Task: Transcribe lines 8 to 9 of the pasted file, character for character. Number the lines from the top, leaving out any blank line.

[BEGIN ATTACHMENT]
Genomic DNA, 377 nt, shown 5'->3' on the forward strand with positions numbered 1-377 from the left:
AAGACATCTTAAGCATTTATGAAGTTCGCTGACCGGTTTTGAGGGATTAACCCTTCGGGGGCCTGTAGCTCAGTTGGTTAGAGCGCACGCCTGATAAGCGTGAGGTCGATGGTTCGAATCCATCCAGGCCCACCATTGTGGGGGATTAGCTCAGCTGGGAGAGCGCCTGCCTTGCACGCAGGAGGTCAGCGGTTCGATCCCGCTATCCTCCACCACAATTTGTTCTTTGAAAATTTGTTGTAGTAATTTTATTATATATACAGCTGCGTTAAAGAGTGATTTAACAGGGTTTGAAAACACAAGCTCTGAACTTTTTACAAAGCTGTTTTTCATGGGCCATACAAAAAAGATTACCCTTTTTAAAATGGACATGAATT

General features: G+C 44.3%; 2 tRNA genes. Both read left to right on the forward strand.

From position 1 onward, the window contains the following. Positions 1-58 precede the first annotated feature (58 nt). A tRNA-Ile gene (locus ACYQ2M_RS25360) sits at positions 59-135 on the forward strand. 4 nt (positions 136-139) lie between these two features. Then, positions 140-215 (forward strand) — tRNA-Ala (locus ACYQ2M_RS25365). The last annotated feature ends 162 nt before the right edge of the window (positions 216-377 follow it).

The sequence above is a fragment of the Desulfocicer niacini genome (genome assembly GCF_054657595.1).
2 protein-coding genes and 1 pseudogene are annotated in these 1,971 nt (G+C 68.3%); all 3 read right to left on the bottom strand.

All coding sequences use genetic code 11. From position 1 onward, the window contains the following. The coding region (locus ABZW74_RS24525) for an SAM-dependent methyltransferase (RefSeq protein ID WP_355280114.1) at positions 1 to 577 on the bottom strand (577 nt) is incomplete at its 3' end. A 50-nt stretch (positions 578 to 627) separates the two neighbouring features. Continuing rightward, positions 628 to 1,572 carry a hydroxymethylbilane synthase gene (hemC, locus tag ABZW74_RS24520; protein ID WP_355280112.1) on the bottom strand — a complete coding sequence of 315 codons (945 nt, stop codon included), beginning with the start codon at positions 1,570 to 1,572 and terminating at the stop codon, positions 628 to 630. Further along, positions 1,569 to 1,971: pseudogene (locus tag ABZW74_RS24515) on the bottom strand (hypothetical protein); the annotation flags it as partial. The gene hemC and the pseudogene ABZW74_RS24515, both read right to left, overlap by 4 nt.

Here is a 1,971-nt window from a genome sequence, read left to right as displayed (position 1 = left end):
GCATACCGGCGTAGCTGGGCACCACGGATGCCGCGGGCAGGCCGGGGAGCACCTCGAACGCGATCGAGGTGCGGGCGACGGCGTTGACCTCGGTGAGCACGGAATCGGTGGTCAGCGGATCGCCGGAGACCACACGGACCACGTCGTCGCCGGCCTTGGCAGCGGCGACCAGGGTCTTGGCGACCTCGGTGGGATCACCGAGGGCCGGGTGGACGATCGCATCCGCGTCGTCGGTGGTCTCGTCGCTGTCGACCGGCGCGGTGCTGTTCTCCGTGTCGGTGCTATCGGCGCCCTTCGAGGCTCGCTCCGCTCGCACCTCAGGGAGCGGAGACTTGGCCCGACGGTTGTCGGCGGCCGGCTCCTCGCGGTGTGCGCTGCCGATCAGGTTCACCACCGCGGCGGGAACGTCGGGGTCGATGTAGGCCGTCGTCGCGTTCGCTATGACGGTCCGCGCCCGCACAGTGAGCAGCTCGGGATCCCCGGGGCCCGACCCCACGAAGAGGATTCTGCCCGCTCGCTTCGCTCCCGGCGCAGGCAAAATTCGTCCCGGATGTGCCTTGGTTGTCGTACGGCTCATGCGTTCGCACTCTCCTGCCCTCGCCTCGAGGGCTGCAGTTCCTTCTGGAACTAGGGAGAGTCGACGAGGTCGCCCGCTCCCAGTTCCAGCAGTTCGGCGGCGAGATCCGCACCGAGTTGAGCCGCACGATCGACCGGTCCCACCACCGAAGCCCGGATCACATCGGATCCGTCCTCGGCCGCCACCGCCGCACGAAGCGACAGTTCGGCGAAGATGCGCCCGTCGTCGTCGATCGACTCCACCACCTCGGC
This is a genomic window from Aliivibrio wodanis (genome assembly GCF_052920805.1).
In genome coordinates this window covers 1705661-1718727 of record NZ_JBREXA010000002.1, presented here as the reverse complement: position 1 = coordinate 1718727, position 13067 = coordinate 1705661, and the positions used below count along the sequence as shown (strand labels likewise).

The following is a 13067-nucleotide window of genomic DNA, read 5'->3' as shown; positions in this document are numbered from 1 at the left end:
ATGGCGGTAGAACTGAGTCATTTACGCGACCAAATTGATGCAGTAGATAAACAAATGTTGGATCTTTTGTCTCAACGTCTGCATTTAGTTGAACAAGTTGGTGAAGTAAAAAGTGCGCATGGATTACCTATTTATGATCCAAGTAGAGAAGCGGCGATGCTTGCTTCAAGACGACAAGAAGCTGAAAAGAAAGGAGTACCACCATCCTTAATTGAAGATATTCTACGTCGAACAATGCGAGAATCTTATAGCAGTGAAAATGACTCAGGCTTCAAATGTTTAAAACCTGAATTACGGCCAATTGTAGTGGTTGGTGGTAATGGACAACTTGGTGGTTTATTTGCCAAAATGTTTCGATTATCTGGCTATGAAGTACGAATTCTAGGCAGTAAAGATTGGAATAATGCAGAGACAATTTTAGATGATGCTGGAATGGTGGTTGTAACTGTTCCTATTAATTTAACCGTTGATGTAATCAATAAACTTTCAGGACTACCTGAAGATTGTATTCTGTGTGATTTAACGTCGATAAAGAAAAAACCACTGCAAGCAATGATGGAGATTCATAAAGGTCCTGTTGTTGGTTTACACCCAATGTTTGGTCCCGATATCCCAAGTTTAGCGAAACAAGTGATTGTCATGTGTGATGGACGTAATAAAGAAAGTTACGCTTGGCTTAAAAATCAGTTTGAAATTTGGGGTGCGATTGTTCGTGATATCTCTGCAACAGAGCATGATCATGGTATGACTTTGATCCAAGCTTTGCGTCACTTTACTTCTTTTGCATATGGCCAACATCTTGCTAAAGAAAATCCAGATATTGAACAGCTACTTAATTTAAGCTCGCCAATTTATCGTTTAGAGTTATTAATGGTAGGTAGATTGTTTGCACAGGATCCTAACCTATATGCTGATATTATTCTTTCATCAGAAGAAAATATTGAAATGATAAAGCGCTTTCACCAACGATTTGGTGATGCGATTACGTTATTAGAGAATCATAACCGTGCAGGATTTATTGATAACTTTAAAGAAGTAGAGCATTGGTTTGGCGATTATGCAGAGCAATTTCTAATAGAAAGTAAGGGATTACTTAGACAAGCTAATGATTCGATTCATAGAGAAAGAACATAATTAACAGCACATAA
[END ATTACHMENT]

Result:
Here is a 1,971-nt window from a genome sequence, read left to right as displayed (position 1 = left end):
GCATACCGGCGTAGCTGGGCACCACGGATGCCGCGGGCAGGCCGGGGAGCACCTCGAACGCGATCGAGGTGCGGGCGACGGCGTTGACCTCGGTGAGCACGGAATCGGTGGTCAGCGGATCGCCGGAGACCACACGGACCACGTCGTCGCCGGCCTTGGCAGCGGCGACCAGGGTCTTGGCGACCTCGGTGGGATCACCGAGGGCCGGGTGGACGATCGCATCCGCGTCGTCGGTGGTCTCGTCGCTGTCGACCGGCGCGGTGCTGTTCTCCGTGTCGGTGCTATCGGCGCCCTTCGAGGCTCGCTCCGCTCGCACCTCAGGGAGCGGAGACTTGGCCCGACGGTTGTCGGCGGCCGGCTCCTCGCGGTGTGCGCTGCCGATCAGGTTCACCACCGCGGCGGGAACGTCGGGGTCGATGTAGGCCGTCGTCGCGTTCGCTATGACGGTCCGCGCCCGCACAGTGAGCAGCTCGGGATCCCCGGGGCCCGACCCCACGAAGAGGATTCTGCCCGCTCGCTTCGCTCCCGGCGCAGGCAAAATTCGTCCCGGATGTGCCTTGGTTGTCGTACGGCTCATGCGTTCGCACTCTCCTGCCCTCGCCTCGAGGGCTGCAGTTCCTTCTGGAACTAGGGAGAGTCGACGAGGTCGCCCGCTCCCAGTTCCAGCAGTTCGGCGGCGAGATCCGCACCGAGTTGAGCCGCACGATCGACCGGTCCCACCACCGAAGCCCGGATCACATCGGATCCGTCCTCGGCCGCCACCGCCGCACGAAGCGACAGTTCGGCGAAGATGCGCCCGTCGTCGTCGATCGACTCCACCACCTCGGC